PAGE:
Mount Fuji

Mount Fuji, also known as Fuji-san in Japan, is the country’s highest mountain and an iconic symbol that has been admired for centuries for its near-perfect symmetrical shape. It is an active stratovolcano, though it hasn’t erupted since the early Edo period, with its last eruption happening on December 16, 1707. Mount Fuji is a part of the Fuji-Hakone-Izu National Park and was added to the World Heritage List as a Cultural Site by UNESCO in 2013.

Location

Mount Fuji is located on Honshu Island, Japan’s largest island. It straddles two prefectures: Shizuoka to the south and Yamanashi to the north. The mountain is situated approximately 100 kilometers southwest of Tokyo, from where it can be seen on a clear day.

Height

At a towering 3,776 meters (12,389 feet), Mount Fuji is the highest peak in Japan. The mountain’s summit has a relatively mild climate, with the average temperature in the summer around 8 degrees Celsius (46.4 Fahrenheit) and the average winter temperature around -18 degrees Celsius (-0.4 Fahrenheit).

Surroundings

Mount Fuji’s surroundings are filled with natural beauty and historical landmarks. At its base, you’ll find the Five Lakes of Fuji, including Lake Kawaguchi, Lake Yamanaka, Lake Saiko, Lake Shoji, and Lake Motosu. These lakes offer breathtaking views of the mountain and a multitude of recreational activities such as fishing, boating, camping, and hiking.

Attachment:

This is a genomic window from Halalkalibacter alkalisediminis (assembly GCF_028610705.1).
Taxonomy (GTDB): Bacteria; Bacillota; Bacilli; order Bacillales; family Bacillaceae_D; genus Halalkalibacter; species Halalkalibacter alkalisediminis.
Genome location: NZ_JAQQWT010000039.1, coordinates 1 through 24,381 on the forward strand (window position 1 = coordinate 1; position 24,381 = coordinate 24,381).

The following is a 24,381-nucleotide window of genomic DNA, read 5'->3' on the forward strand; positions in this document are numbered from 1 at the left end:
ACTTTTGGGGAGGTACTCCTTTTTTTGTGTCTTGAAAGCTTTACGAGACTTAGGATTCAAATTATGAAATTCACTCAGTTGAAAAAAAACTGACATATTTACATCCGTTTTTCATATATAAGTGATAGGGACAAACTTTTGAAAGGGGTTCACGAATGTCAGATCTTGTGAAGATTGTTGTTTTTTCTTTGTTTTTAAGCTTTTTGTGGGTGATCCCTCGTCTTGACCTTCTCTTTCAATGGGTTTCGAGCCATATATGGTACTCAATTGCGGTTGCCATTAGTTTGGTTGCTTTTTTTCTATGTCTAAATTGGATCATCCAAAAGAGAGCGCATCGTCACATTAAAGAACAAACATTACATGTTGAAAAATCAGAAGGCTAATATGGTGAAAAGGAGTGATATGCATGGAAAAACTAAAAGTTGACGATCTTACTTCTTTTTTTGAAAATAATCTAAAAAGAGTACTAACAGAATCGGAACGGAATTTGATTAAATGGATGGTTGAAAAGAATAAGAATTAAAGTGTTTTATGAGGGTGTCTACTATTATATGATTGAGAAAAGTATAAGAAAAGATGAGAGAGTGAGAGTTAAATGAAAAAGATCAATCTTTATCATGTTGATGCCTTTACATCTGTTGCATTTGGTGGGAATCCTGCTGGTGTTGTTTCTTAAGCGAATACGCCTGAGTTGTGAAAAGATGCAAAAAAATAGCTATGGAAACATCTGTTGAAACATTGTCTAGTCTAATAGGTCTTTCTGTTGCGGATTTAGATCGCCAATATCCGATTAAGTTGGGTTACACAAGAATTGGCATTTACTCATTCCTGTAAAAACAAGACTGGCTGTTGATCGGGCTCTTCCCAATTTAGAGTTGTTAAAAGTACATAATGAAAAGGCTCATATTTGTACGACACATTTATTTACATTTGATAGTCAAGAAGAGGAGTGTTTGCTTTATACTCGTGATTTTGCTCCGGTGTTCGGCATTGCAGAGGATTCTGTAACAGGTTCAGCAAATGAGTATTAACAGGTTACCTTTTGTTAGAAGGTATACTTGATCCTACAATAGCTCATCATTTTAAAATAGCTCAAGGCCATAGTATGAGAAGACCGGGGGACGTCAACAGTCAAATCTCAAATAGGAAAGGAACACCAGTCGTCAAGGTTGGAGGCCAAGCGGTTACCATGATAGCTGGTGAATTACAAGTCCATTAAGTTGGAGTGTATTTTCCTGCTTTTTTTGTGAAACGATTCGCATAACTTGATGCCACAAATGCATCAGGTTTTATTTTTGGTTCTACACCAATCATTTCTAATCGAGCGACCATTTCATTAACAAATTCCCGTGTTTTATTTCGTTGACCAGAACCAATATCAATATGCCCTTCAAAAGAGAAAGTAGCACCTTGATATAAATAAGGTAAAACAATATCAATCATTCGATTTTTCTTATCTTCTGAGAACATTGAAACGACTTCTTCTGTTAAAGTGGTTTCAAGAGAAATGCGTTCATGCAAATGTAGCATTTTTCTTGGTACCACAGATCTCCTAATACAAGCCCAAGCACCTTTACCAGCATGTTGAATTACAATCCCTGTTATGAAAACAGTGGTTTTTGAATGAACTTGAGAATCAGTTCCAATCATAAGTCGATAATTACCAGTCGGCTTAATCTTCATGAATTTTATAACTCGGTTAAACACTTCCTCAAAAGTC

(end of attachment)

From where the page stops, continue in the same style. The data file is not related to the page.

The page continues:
Nearby is also the Aokigahara Forest, often referred to as the “Sea of Trees.” This dense, quiet forest has paths for walking and exploring.

History

Mount Fuji has a deep cultural and spiritual history in Japan. It has been a place of worship for centuries, with the oldest known ascent being recorded in 663 by an anonymous monk. The first ascent by a foreigner is believed to be by Sir Rutherford Alcock in 1860.

The mountain has been a frequent subject of Japanese art, literature, and poetry, perhaps most notably in Katsushika Hokusai’s series of woodblock prints, “Thirty-Six Views of Mount Fuji,” created in the early 19th century.

The mountain has been a popular destination for pilgrimages, and the act of climbing the mountain, particularly in July and August, is often seen as a spiritual journey. There are several ancient routes to the summit, with the Yoshida Trail from Fujiyoshida being the most popular.

Interesting Facts

  1. There are over 200,000 climbers who reach the summit of Mount Fuji every year, with the majority making their ascent during the official climbing season in July and August.
  2. Mount Fuji has 25 sites of religious significance, including eight Shinto shrines at the mountain’s base and a Buddhist shrine at its summit.
  3. Its symmetrical shape is due to four overlapping stratovolcanoes, each built atop the remnants of the one before.
  4. The summit of Mount Fuji is so high that climbers can suffer from altitude sickness. To prevent this, it’s recommended that climbers take their time ascending, properly hydrate, and consider spending a night at one of the mountain huts on the trail.
  5. Mount Fuji is one of Japan’s “Three Holy Mountains” along with Mount Tate and Mount Haku.
  6. On a clear day, Mount Fuji can be seen from many places in Tokyo, and it’s also visible from the Shinkansen bullet train between Tokyo and Osaka.


Mount Fuji is not just a natural wonder, but a powerful symbol and an important part of Japanese culture and history.